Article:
Dear Doctor: Apparently, wounds that occur at night don't heal as well as those that occur in the daytime. Why would that be -- and what can people do if they're hurt at night?
Dear Reader: An intriguing study that looked at wounds and the rates at which they healed reinforces the idea that the circadian clock, the inner timekeeper in virtually every living thing, is even more complex than was realized. Considering the circadian clock in humans is already known to manage sleep-wake cycles, hormone production, brain wave activity, body temperature and mood, to name just a few of its functions, that's pretty impressive.
The circadian cycle is a period of approximately 24 hours. During that time, and keyed to the daily shift from light to dark and back again, the circadian clock influences rhythmic changes in both physiology and behavior. Disruption to these cycles, whether short- or long-term, is known to adversely affect health and well-being. Research has shown that the cycle of sleep and wakefulness in mammals is keyed to visible light. A specific region of the brain receives and interprets the visual input from the eyes and sends out the appropriate cues of whether to sleep or wake up.
But recent studies have surprised scientists by suggesting that certain parts of the body, including the liver and lungs, have circadian rhythms that are independent of patterns of dark and light, and of the brain center that interprets those patterns. All of which (finally!) leads us to your question. According to research published in the journal Science Translational Medicine, burns that were sustained during the day took about 17 days to heal. The same types of injuries that were sustained at night required an additional 11 days -- or 28 days total -- to heal.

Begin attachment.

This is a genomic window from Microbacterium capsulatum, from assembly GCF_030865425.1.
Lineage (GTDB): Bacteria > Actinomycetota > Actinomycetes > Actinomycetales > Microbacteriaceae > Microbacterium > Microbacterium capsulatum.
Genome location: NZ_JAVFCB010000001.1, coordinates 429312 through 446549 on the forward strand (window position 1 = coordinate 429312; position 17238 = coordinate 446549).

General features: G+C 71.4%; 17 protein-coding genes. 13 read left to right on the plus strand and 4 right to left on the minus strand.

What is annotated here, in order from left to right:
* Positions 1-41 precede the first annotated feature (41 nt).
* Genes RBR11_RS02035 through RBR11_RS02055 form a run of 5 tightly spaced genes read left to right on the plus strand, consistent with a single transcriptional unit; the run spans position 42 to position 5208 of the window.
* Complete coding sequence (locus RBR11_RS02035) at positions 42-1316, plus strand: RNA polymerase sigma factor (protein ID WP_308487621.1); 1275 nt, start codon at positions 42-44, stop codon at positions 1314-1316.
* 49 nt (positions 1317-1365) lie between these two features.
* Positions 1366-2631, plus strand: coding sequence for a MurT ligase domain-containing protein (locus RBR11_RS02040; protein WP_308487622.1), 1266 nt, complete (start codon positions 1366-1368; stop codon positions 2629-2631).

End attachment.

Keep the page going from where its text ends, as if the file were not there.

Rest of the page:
The reason for this turns out to be the behavior of fibroblasts, which are among the first cells to rush to the rescue at the site of an injury. These take various forms, depending on their location within the body. But what fibroblasts have in common is the ability to generate a matrix of specialized proteins that help a wound to contract and heal. How quickly they get to work depends on whether it's day or night.
When researchers looked at cells grown in a petri dish, at wounds in mice and at data from the International Burn Injury Database, which includes the time that a patient was injured, they discovered that daytime wounds healed a startling 60 percent faster than the same types of wounds when sustained at night. Because fibroblasts obey their own circadian clocks, which are independent of a person's own master clock, it turns out that they work harder and more efficiently during the daytime hours.
At this time there's no known way to override the fibroblasts' circadian clock. When you become injured during the nighttime hours, the healing process will be slower. However, researchers are already looking into how these insights might be used to improve medical care -- surgical outcomes, for example -- and to explore the impact on other forms of treatment.
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